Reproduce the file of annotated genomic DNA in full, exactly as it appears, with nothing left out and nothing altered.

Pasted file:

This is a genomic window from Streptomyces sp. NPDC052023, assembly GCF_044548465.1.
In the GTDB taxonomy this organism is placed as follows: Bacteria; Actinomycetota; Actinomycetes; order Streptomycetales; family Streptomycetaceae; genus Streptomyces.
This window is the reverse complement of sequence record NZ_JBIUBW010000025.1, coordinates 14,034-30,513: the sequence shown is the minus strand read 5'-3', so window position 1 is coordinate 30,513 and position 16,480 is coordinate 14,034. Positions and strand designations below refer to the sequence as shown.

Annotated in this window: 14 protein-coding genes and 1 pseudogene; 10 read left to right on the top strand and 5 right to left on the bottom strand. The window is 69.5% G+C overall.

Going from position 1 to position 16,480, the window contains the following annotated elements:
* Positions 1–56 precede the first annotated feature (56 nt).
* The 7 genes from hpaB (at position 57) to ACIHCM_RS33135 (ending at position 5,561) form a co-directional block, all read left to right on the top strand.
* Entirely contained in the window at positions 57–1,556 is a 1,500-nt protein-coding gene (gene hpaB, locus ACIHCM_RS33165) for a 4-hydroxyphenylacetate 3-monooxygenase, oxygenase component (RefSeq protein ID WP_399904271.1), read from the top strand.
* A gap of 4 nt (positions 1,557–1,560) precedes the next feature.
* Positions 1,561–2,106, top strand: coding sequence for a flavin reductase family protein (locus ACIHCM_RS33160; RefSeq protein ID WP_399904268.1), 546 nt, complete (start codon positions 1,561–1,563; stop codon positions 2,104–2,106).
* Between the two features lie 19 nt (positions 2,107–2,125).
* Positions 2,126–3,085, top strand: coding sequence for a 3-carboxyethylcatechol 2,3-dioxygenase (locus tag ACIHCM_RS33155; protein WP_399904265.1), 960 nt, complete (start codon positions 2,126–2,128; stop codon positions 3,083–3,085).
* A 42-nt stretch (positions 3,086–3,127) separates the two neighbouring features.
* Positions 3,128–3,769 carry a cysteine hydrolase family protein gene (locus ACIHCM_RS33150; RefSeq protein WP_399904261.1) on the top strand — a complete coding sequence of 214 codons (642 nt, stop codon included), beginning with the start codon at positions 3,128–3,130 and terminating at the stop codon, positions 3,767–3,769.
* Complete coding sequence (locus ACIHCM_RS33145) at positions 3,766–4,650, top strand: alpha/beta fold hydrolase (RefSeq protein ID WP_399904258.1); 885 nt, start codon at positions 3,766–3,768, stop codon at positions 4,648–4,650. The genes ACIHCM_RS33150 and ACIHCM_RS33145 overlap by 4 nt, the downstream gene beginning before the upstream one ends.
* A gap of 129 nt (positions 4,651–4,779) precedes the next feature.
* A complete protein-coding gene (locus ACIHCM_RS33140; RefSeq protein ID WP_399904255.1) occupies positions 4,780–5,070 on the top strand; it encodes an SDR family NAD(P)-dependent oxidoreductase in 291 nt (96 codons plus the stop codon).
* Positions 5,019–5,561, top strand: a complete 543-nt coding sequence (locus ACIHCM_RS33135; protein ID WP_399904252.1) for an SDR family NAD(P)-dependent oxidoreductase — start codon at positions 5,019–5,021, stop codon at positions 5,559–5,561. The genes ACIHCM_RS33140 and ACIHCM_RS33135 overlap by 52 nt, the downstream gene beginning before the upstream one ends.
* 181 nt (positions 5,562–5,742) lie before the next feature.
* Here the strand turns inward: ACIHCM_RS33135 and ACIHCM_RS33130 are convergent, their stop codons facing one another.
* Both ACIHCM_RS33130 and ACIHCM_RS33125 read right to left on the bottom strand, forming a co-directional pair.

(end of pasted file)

This is a genomic window from Streptomyces sp. NPDC052023, assembly GCF_044548465.1.
In the GTDB taxonomy this organism is placed as follows: Bacteria; Actinomycetota; Actinomycetes; order Streptomycetales; family Streptomycetaceae; genus Streptomyces.
This window is the reverse complement of sequence record NZ_JBIUBW010000025.1, coordinates 14,034-30,513: the sequence shown is the minus strand read 5'-3', so window position 1 is coordinate 30,513 and position 16,480 is coordinate 14,034. Positions and strand designations below refer to the sequence as shown.

Annotated in this window: 14 protein-coding genes and 1 pseudogene; 10 read left to right on the top strand and 5 right to left on the bottom strand. The window is 69.5% G+C overall.

Going from position 1 to position 16,480, the window contains the following annotated elements:
* Positions 1–56 precede the first annotated feature (56 nt).
* The 7 genes from hpaB (at position 57) to ACIHCM_RS33135 (ending at position 5,561) form a co-directional block, all read left to right on the top strand.
* Entirely contained in the window at positions 57–1,556 is a 1,500-nt protein-coding gene (gene hpaB, locus ACIHCM_RS33165) for a 4-hydroxyphenylacetate 3-monooxygenase, oxygenase component (RefSeq protein ID WP_399904271.1), read from the top strand.
* A gap of 4 nt (positions 1,557–1,560) precedes the next feature.
* Positions 1,561–2,106, top strand: coding sequence for a flavin reductase family protein (locus ACIHCM_RS33160; RefSeq protein ID WP_399904268.1), 546 nt, complete (start codon positions 1,561–1,563; stop codon positions 2,104–2,106).
* Between the two features lie 19 nt (positions 2,107–2,125).
* Positions 2,126–3,085, top strand: coding sequence for a 3-carboxyethylcatechol 2,3-dioxygenase (locus tag ACIHCM_RS33155; protein WP_399904265.1), 960 nt, complete (start codon positions 2,126–2,128; stop codon positions 3,083–3,085).
* A 42-nt stretch (positions 3,086–3,127) separates the two neighbouring features.
* Positions 3,128–3,769 carry a cysteine hydrolase family protein gene (locus ACIHCM_RS33150; RefSeq protein WP_399904261.1) on the top strand — a complete coding sequence of 214 codons (642 nt, stop codon included), beginning with the start codon at positions 3,128–3,130 and terminating at the stop codon, positions 3,767–3,769.
* Complete coding sequence (locus ACIHCM_RS33145) at positions 3,766–4,650, top strand: alpha/beta fold hydrolase (RefSeq protein ID WP_399904258.1); 885 nt, start codon at positions 3,766–3,768, stop codon at positions 4,648–4,650. The genes ACIHCM_RS33150 and ACIHCM_RS33145 overlap by 4 nt, the downstream gene beginning before the upstream one ends.
* A gap of 129 nt (positions 4,651–4,779) precedes the next feature.
* A complete protein-coding gene (locus ACIHCM_RS33140; RefSeq protein ID WP_399904255.1) occupies positions 4,780–5,070 on the top strand; it encodes an SDR family NAD(P)-dependent oxidoreductase in 291 nt (96 codons plus the stop codon).
* Positions 5,019–5,561, top strand: a complete 543-nt coding sequence (locus ACIHCM_RS33135; protein ID WP_399904252.1) for an SDR family NAD(P)-dependent oxidoreductase — start codon at positions 5,019–5,021, stop codon at positions 5,559–5,561. The genes ACIHCM_RS33140 and ACIHCM_RS33135 overlap by 52 nt, the downstream gene beginning before the upstream one ends.
* 181 nt (positions 5,562–5,742) lie before the next feature.
* Here the strand turns inward: ACIHCM_RS33135 and ACIHCM_RS33130 are convergent, their stop codons facing one another.
* Both ACIHCM_RS33130 and ACIHCM_RS33125 read right to left on the bottom strand, forming a co-directional pair.